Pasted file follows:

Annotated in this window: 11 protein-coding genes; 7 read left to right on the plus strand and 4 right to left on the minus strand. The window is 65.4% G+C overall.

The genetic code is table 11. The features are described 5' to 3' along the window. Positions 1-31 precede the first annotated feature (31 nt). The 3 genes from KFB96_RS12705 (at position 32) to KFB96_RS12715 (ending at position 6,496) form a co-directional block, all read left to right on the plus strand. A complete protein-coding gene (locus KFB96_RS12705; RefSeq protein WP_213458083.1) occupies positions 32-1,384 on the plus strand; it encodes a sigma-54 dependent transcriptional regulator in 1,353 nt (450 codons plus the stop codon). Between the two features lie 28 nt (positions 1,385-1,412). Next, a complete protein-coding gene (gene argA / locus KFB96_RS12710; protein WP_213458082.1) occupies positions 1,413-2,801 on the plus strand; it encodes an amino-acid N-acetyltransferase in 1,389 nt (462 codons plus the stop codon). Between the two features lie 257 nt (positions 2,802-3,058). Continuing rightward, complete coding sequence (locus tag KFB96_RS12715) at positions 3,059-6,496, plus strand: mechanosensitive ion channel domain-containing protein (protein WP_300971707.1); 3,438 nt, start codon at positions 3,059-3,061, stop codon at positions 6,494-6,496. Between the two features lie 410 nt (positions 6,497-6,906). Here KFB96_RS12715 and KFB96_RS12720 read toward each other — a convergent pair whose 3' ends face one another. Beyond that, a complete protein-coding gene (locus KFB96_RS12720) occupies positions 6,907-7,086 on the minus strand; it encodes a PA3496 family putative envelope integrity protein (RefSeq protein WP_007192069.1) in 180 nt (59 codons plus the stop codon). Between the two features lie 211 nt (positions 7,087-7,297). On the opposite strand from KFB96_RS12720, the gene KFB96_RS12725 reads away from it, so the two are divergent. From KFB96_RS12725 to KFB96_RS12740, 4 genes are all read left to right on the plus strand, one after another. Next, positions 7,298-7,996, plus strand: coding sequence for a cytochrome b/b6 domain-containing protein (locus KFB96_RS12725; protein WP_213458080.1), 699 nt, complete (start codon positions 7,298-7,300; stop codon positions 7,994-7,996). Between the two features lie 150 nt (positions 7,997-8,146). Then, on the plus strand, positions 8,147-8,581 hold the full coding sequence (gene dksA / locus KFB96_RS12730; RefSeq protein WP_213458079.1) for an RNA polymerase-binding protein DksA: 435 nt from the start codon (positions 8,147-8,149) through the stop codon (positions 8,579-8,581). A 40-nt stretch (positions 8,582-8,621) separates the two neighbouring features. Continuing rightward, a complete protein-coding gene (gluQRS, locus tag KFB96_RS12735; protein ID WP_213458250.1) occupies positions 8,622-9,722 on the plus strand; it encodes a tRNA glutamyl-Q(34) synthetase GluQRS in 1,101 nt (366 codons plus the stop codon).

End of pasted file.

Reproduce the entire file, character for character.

Annotated in this window: 11 protein-coding genes; 7 read left to right on the plus strand and 4 right to left on the minus strand. The window is 65.4% G+C overall.

The genetic code is table 11. The features are described 5' to 3' along the window. Positions 1-31 precede the first annotated feature (31 nt). The 3 genes from KFB96_RS12705 (at position 32) to KFB96_RS12715 (ending at position 6,496) form a co-directional block, all read left to right on the plus strand. A complete protein-coding gene (locus KFB96_RS12705; RefSeq protein WP_213458083.1) occupies positions 32-1,384 on the plus strand; it encodes a sigma-54 dependent transcriptional regulator in 1,353 nt (450 codons plus the stop codon). Between the two features lie 28 nt (positions 1,385-1,412). Next, a complete protein-coding gene (gene argA / locus KFB96_RS12710; protein WP_213458082.1) occupies positions 1,413-2,801 on the plus strand; it encodes an amino-acid N-acetyltransferase in 1,389 nt (462 codons plus the stop codon). Between the two features lie 257 nt (positions 2,802-3,058). Continuing rightward, complete coding sequence (locus tag KFB96_RS12715) at positions 3,059-6,496, plus strand: mechanosensitive ion channel domain-containing protein (protein WP_300971707.1); 3,438 nt, start codon at positions 3,059-3,061, stop codon at positions 6,494-6,496. Between the two features lie 410 nt (positions 6,497-6,906). Here KFB96_RS12715 and KFB96_RS12720 read toward each other — a convergent pair whose 3' ends face one another. Beyond that, a complete protein-coding gene (locus KFB96_RS12720) occupies positions 6,907-7,086 on the minus strand; it encodes a PA3496 family putative envelope integrity protein (RefSeq protein WP_007192069.1) in 180 nt (59 codons plus the stop codon). Between the two features lie 211 nt (positions 7,087-7,297). On the opposite strand from KFB96_RS12720, the gene KFB96_RS12725 reads away from it, so the two are divergent. From KFB96_RS12725 to KFB96_RS12740, 4 genes are all read left to right on the plus strand, one after another. Next, positions 7,298-7,996, plus strand: coding sequence for a cytochrome b/b6 domain-containing protein (locus KFB96_RS12725; protein WP_213458080.1), 699 nt, complete (start codon positions 7,298-7,300; stop codon positions 7,994-7,996). Between the two features lie 150 nt (positions 7,997-8,146). Then, on the plus strand, positions 8,147-8,581 hold the full coding sequence (gene dksA / locus KFB96_RS12730; RefSeq protein WP_213458079.1) for an RNA polymerase-binding protein DksA: 435 nt from the start codon (positions 8,147-8,149) through the stop codon (positions 8,579-8,581). A 40-nt stretch (positions 8,582-8,621) separates the two neighbouring features. Continuing rightward, a complete protein-coding gene (gluQRS, locus tag KFB96_RS12735; protein ID WP_213458250.1) occupies positions 8,622-9,722 on the plus strand; it encodes a tRNA glutamyl-Q(34) synthetase GluQRS in 1,101 nt (366 codons plus the stop codon).